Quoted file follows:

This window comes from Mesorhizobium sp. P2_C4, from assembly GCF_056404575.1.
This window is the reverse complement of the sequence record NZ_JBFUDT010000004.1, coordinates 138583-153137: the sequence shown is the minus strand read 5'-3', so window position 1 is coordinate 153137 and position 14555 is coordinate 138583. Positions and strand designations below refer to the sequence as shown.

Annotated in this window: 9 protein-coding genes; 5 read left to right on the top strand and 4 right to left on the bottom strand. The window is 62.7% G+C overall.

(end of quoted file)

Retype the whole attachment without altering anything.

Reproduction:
This window comes from Mesorhizobium sp. P2_C4, from assembly GCF_056404575.1.
This window is the reverse complement of the sequence record NZ_JBFUDT010000004.1, coordinates 138583-153137: the sequence shown is the minus strand read 5'-3', so window position 1 is coordinate 153137 and position 14555 is coordinate 138583. Positions and strand designations below refer to the sequence as shown.

Annotated in this window: 9 protein-coding genes; 5 read left to right on the top strand and 4 right to left on the bottom strand. The window is 62.7% G+C overall.